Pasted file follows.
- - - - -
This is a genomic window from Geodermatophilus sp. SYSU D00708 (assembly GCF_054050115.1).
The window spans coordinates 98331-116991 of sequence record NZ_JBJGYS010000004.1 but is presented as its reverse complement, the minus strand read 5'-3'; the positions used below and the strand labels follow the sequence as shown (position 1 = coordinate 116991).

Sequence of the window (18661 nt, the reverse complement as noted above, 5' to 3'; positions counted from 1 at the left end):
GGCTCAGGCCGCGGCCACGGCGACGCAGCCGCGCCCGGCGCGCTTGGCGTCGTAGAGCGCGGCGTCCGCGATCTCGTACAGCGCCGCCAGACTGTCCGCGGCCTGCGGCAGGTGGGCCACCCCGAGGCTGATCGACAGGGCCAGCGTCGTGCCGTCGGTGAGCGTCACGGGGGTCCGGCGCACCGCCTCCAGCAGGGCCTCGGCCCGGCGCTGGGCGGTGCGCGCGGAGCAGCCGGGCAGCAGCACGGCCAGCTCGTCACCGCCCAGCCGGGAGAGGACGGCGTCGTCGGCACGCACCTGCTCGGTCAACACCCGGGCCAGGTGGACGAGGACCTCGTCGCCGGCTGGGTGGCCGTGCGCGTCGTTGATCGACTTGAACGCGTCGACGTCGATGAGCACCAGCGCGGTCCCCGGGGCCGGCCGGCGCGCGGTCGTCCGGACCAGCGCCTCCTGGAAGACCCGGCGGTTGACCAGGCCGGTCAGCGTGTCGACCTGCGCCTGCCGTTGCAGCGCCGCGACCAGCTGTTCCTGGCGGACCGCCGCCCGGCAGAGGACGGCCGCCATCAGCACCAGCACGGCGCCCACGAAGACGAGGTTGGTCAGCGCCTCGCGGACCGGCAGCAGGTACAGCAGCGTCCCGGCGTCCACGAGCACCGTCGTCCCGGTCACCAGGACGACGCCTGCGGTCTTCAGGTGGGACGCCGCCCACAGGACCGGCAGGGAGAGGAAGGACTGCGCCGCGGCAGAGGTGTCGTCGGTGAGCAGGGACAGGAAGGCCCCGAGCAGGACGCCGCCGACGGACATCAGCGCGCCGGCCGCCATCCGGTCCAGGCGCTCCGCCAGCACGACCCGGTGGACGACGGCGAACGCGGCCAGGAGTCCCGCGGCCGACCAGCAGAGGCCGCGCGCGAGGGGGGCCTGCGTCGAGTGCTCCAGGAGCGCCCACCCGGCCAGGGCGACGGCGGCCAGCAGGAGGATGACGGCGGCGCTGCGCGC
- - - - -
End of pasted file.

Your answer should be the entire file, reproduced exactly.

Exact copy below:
This is a genomic window from Geodermatophilus sp. SYSU D00708 (assembly GCF_054050115.1).
The window spans coordinates 98331-116991 of sequence record NZ_JBJGYS010000004.1 but is presented as its reverse complement, the minus strand read 5'-3'; the positions used below and the strand labels follow the sequence as shown (position 1 = coordinate 116991).

Sequence of the window (18661 nt, the reverse complement as noted above, 5' to 3'; positions counted from 1 at the left end):
GGCTCAGGCCGCGGCCACGGCGACGCAGCCGCGCCCGGCGCGCTTGGCGTCGTAGAGCGCGGCGTCCGCGATCTCGTACAGCGCCGCCAGACTGTCCGCGGCCTGCGGCAGGTGGGCCACCCCGAGGCTGATCGACAGGGCCAGCGTCGTGCCGTCGGTGAGCGTCACGGGGGTCCGGCGCACCGCCTCCAGCAGGGCCTCGGCCCGGCGCTGGGCGGTGCGCGCGGAGCAGCCGGGCAGCAGCACGGCCAGCTCGTCACCGCCCAGCCGGGAGAGGACGGCGTCGTCGGCACGCACCTGCTCGGTCAACACCCGGGCCAGGTGGACGAGGACCTCGTCGCCGGCTGGGTGGCCGTGCGCGTCGTTGATCGACTTGAACGCGTCGACGTCGATGAGCACCAGCGCGGTCCCCGGGGCCGGCCGGCGCGCGGTCGTCCGGACCAGCGCCTCCTGGAAGACCCGGCGGTTGACCAGGCCGGTCAGCGTGTCGACCTGCGCCTGCCGTTGCAGCGCCGCGACCAGCTGTTCCTGGCGGACCGCCGCCCGGCAGAGGACGGCCGCCATCAGCACCAGCACGGCGCCCACGAAGACGAGGTTGGTCAGCGCCTCGCGGACCGGCAGCAGGTACAGCAGCGTCCCGGCGTCCACGAGCACCGTCGTCCCGGTCACCAGGACGACGCCTGCGGTCTTCAGGTGGGACGCCGCCCACAGGACCGGCAGGGAGAGGAAGGACTGCGCCGCGGCAGAGGTGTCGTCGGTGAGCAGGGACAGGAAGGCCCCGAGCAGGACGCCGCCGACGGACATCAGCGCGCCGGCCGCCATCCGGTCCAGGCGCTCCGCCAGCACGACCCGGTGGACGACGGCGAACGCGGCCAGGAGTCCCGCGGCCGACCAGCAGAGGCCGCGCGCGAGGGGGGCCTGCGTCGAGTGCTCCAGGAGCGCCCACCCGGCCAGGGCGACGGCGGCCAGCAGGAGGATGACGGCGGCGCTGCGCGC